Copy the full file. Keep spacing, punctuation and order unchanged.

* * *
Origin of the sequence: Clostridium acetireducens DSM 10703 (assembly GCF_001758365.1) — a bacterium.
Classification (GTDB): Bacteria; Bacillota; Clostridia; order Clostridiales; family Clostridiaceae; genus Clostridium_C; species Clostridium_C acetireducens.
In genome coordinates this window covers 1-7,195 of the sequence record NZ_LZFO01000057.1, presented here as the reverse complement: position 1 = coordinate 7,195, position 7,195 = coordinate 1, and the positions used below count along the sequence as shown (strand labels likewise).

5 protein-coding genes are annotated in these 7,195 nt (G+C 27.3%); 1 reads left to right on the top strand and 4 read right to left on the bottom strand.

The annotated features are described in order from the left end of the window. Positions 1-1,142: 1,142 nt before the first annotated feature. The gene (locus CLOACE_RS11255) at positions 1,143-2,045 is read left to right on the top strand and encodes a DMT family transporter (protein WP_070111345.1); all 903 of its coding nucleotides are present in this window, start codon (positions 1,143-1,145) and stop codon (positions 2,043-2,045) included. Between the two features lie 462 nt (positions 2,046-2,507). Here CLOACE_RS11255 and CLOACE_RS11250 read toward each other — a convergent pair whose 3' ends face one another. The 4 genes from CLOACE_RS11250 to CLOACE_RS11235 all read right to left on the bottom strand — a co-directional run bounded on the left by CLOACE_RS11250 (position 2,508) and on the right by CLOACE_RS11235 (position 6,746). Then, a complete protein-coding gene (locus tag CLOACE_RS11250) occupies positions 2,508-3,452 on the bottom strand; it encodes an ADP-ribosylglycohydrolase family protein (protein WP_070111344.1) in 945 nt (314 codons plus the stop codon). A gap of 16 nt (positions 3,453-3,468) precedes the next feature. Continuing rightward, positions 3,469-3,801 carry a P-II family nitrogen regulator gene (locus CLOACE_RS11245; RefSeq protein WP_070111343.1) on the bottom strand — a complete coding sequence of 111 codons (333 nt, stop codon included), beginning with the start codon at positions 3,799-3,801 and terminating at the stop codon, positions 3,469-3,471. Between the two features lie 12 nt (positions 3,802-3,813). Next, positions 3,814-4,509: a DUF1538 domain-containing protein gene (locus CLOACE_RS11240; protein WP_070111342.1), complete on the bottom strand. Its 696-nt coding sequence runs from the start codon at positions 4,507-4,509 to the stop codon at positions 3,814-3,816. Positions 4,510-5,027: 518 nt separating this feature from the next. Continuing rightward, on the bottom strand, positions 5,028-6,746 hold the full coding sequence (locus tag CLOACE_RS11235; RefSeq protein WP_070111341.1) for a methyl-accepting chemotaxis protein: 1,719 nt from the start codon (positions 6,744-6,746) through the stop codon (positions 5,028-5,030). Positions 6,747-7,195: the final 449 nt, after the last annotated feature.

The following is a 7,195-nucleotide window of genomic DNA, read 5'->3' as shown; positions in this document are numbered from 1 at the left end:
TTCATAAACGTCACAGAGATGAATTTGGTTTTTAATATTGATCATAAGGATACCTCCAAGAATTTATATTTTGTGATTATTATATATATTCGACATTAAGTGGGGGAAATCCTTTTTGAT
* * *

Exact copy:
Origin of the sequence: Clostridium acetireducens DSM 10703 (assembly GCF_001758365.1) — a bacterium.
Classification (GTDB): Bacteria; Bacillota; Clostridia; order Clostridiales; family Clostridiaceae; genus Clostridium_C; species Clostridium_C acetireducens.
In genome coordinates this window covers 1-7,195 of the sequence record NZ_LZFO01000057.1, presented here as the reverse complement: position 1 = coordinate 7,195, position 7,195 = coordinate 1, and the positions used below count along the sequence as shown (strand labels likewise).

5 protein-coding genes are annotated in these 7,195 nt (G+C 27.3%); 1 reads left to right on the top strand and 4 read right to left on the bottom strand.

The annotated features are described in order from the left end of the window. Positions 1-1,142: 1,142 nt before the first annotated feature. The gene (locus CLOACE_RS11255) at positions 1,143-2,045 is read left to right on the top strand and encodes a DMT family transporter (protein WP_070111345.1); all 903 of its coding nucleotides are present in this window, start codon (positions 1,143-1,145) and stop codon (positions 2,043-2,045) included. Between the two features lie 462 nt (positions 2,046-2,507). Here CLOACE_RS11255 and CLOACE_RS11250 read toward each other — a convergent pair whose 3' ends face one another. The 4 genes from CLOACE_RS11250 to CLOACE_RS11235 all read right to left on the bottom strand — a co-directional run bounded on the left by CLOACE_RS11250 (position 2,508) and on the right by CLOACE_RS11235 (position 6,746). Then, a complete protein-coding gene (locus tag CLOACE_RS11250) occupies positions 2,508-3,452 on the bottom strand; it encodes an ADP-ribosylglycohydrolase family protein (protein WP_070111344.1) in 945 nt (314 codons plus the stop codon). A gap of 16 nt (positions 3,453-3,468) precedes the next feature. Continuing rightward, positions 3,469-3,801 carry a P-II family nitrogen regulator gene (locus CLOACE_RS11245; RefSeq protein WP_070111343.1) on the bottom strand — a complete coding sequence of 111 codons (333 nt, stop codon included), beginning with the start codon at positions 3,799-3,801 and terminating at the stop codon, positions 3,469-3,471. Between the two features lie 12 nt (positions 3,802-3,813). Next, positions 3,814-4,509: a DUF1538 domain-containing protein gene (locus CLOACE_RS11240; protein WP_070111342.1), complete on the bottom strand. Its 696-nt coding sequence runs from the start codon at positions 4,507-4,509 to the stop codon at positions 3,814-3,816. Positions 4,510-5,027: 518 nt separating this feature from the next. Continuing rightward, on the bottom strand, positions 5,028-6,746 hold the full coding sequence (locus tag CLOACE_RS11235; RefSeq protein WP_070111341.1) for a methyl-accepting chemotaxis protein: 1,719 nt from the start codon (positions 6,744-6,746) through the stop codon (positions 5,028-5,030). Positions 6,747-7,195: the final 449 nt, after the last annotated feature.

The following is a 7,195-nucleotide window of genomic DNA, read 5'->3' as shown; positions in this document are numbered from 1 at the left end:
TTCATAAACGTCACAGAGATGAATTTGGTTTTTAATATTGATCATAAGGATACCTCCAAGAATTTATATTTTGTGATTATTATATATATTCGACATTAAGTGGGGGAAATCCTTTTTGAT